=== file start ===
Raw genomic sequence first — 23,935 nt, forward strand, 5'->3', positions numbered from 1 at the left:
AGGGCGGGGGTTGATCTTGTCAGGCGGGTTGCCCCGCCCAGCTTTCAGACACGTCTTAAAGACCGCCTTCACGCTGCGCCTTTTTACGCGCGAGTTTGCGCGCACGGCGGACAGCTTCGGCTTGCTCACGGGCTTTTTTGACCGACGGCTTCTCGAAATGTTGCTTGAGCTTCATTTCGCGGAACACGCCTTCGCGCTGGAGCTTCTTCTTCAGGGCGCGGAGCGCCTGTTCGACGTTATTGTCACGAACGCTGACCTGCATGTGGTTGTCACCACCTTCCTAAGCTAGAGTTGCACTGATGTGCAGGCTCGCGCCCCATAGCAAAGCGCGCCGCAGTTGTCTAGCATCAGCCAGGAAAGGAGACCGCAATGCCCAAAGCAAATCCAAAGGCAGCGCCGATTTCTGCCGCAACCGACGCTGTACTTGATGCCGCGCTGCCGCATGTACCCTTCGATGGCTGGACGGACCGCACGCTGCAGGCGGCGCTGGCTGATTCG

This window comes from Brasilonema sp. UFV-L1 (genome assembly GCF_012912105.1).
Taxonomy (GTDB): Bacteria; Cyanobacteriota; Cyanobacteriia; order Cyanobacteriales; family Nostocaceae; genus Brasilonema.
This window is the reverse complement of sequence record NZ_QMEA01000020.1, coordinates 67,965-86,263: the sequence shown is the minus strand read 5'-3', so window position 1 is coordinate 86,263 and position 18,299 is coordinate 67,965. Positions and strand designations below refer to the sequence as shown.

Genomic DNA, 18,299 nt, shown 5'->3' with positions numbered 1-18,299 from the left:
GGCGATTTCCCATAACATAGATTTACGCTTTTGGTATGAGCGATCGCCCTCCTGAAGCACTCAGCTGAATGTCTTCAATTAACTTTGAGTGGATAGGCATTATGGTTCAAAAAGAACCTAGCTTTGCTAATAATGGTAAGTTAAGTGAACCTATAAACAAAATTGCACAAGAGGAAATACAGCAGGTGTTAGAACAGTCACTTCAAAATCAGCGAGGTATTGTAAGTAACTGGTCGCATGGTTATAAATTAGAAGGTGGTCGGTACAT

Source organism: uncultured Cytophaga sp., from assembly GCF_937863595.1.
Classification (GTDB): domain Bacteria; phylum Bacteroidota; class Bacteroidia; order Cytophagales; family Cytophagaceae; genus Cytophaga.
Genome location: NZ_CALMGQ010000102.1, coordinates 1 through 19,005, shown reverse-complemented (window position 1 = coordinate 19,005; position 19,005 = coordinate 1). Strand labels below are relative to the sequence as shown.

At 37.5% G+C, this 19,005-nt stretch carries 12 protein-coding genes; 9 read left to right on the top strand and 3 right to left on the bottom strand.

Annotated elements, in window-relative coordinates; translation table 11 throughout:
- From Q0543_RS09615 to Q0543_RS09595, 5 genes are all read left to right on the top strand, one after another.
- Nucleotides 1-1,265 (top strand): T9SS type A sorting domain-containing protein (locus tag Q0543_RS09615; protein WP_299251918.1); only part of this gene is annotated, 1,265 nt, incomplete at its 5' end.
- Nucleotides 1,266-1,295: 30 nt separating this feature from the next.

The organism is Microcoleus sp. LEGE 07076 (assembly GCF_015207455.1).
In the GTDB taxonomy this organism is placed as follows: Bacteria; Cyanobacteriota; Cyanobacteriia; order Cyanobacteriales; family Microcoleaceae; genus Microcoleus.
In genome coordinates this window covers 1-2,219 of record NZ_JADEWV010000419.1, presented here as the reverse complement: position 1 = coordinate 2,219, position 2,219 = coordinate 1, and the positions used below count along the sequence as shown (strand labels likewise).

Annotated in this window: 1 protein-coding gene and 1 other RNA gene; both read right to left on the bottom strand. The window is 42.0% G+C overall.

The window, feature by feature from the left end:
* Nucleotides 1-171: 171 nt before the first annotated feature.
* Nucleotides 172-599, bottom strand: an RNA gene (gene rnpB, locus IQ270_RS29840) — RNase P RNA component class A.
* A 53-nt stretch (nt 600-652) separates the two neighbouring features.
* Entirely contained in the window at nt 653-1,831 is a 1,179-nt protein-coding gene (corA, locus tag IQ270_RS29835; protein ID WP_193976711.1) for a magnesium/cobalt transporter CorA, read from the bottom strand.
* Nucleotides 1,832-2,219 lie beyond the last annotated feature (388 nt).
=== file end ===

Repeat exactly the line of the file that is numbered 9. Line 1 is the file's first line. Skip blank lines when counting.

Classification (GTDB): domain Bacteria; phylum Bacteroidota; class Bacteroidia; order Cytophagales; family Cytophagaceae; genus Cytophaga.